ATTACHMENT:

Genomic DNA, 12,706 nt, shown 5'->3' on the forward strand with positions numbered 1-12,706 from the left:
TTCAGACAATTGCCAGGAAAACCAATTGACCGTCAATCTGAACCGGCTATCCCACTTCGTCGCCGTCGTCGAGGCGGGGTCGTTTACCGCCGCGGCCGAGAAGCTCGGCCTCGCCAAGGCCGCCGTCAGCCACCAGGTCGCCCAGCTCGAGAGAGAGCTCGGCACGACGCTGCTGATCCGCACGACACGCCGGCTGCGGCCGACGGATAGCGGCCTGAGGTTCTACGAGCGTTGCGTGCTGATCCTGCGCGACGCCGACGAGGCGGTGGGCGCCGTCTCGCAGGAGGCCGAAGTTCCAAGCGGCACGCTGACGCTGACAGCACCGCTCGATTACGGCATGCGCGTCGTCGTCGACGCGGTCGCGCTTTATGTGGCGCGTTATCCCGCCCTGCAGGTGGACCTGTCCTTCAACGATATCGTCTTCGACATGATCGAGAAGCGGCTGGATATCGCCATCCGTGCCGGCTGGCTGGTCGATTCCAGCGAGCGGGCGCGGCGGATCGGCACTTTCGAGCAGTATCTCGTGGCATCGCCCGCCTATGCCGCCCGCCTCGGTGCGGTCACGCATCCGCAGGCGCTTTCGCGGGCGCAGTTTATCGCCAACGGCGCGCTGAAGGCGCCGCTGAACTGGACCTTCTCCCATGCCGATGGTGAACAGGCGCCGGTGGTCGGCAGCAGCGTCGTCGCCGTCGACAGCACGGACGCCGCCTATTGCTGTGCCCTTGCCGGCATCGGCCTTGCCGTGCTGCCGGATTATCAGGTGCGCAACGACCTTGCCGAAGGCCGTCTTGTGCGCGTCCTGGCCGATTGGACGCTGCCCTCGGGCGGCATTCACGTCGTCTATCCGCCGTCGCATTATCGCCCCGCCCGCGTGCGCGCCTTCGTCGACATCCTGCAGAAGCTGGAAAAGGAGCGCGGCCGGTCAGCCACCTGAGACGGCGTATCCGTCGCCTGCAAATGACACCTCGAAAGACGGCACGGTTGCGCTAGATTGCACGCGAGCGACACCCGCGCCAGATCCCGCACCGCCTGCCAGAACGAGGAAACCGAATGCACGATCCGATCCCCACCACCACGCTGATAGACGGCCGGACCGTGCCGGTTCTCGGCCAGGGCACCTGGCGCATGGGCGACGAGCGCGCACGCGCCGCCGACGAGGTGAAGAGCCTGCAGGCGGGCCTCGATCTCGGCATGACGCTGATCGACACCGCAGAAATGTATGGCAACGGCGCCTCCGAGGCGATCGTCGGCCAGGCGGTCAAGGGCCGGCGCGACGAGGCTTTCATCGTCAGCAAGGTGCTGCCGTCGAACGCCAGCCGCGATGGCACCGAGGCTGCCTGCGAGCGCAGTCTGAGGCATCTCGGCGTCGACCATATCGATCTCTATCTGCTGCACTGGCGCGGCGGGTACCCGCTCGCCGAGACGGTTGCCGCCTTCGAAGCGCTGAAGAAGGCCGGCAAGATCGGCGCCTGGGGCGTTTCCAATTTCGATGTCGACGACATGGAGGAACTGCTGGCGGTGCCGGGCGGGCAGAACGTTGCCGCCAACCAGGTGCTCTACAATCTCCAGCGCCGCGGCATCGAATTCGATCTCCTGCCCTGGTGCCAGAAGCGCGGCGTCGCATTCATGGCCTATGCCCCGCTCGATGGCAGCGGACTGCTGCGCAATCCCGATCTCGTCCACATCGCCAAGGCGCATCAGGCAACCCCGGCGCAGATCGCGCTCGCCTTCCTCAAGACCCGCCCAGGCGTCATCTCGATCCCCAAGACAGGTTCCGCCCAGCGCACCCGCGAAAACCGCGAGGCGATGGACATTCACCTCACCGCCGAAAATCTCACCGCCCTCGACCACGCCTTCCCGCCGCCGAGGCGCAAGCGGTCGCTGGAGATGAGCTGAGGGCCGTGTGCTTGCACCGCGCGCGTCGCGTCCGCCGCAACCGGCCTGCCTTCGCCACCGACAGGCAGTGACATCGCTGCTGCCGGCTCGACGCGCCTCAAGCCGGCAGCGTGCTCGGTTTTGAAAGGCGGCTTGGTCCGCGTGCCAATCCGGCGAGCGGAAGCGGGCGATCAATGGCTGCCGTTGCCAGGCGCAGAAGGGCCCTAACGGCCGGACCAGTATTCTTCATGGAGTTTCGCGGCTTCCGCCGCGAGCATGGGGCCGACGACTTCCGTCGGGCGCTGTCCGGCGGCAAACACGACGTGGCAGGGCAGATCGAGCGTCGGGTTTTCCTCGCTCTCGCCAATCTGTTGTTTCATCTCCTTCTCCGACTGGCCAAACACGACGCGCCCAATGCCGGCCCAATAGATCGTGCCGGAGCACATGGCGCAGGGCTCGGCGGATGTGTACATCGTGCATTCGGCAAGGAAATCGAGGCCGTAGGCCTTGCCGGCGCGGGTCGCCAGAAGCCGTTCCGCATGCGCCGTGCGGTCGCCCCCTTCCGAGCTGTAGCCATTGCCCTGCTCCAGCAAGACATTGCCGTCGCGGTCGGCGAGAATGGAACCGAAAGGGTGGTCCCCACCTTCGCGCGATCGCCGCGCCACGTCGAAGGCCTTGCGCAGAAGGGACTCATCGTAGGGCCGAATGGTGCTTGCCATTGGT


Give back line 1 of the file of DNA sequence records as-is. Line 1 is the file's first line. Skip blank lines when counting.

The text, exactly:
Genomic DNA, 12,706 nt, shown 5'->3' on the forward strand with positions numbered 1-12,706 from the left: